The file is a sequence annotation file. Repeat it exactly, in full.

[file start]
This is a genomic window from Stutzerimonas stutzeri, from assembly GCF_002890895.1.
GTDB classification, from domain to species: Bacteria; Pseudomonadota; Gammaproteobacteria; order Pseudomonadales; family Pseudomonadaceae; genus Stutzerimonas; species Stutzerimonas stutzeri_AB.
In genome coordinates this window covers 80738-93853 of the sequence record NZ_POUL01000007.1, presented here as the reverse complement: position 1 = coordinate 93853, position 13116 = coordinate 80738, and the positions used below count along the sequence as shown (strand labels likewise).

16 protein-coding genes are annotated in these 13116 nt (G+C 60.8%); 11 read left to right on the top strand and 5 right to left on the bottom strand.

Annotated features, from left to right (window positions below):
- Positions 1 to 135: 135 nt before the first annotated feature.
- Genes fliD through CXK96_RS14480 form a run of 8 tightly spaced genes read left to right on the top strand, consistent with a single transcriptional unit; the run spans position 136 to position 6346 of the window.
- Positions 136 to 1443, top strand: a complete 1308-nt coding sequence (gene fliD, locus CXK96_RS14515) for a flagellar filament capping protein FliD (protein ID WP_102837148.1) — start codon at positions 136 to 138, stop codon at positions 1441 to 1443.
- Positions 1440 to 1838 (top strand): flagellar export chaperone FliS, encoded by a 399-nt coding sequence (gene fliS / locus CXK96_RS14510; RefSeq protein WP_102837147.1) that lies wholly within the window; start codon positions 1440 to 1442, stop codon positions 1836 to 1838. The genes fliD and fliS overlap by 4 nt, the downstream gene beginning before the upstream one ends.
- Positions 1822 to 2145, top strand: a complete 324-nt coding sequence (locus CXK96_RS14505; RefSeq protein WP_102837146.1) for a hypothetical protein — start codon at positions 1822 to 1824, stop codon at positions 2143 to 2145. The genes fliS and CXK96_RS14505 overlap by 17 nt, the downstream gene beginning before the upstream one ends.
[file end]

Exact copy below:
This is a genomic window from Stutzerimonas stutzeri, from assembly GCF_002890895.1.
GTDB classification, from domain to species: Bacteria; Pseudomonadota; Gammaproteobacteria; order Pseudomonadales; family Pseudomonadaceae; genus Stutzerimonas; species Stutzerimonas stutzeri_AB.
In genome coordinates this window covers 80738-93853 of the sequence record NZ_POUL01000007.1, presented here as the reverse complement: position 1 = coordinate 93853, position 13116 = coordinate 80738, and the positions used below count along the sequence as shown (strand labels likewise).

16 protein-coding genes are annotated in these 13116 nt (G+C 60.8%); 11 read left to right on the top strand and 5 right to left on the bottom strand.

Annotated features, from left to right (window positions below):
- Positions 1 to 135: 135 nt before the first annotated feature.
- Genes fliD through CXK96_RS14480 form a run of 8 tightly spaced genes read left to right on the top strand, consistent with a single transcriptional unit; the run spans position 136 to position 6346 of the window.
- Positions 136 to 1443, top strand: a complete 1308-nt coding sequence (gene fliD, locus CXK96_RS14515) for a flagellar filament capping protein FliD (protein ID WP_102837148.1) — start codon at positions 136 to 138, stop codon at positions 1441 to 1443.
- Positions 1440 to 1838 (top strand): flagellar export chaperone FliS, encoded by a 399-nt coding sequence (gene fliS / locus CXK96_RS14510; RefSeq protein WP_102837147.1) that lies wholly within the window; start codon positions 1440 to 1442, stop codon positions 1836 to 1838. The genes fliD and fliS overlap by 4 nt, the downstream gene beginning before the upstream one ends.
- Positions 1822 to 2145, top strand: a complete 324-nt coding sequence (locus CXK96_RS14505; RefSeq protein WP_102837146.1) for a hypothetical protein — start codon at positions 1822 to 1824, stop codon at positions 2143 to 2145. The genes fliS and CXK96_RS14505 overlap by 17 nt, the downstream gene beginning before the upstream one ends.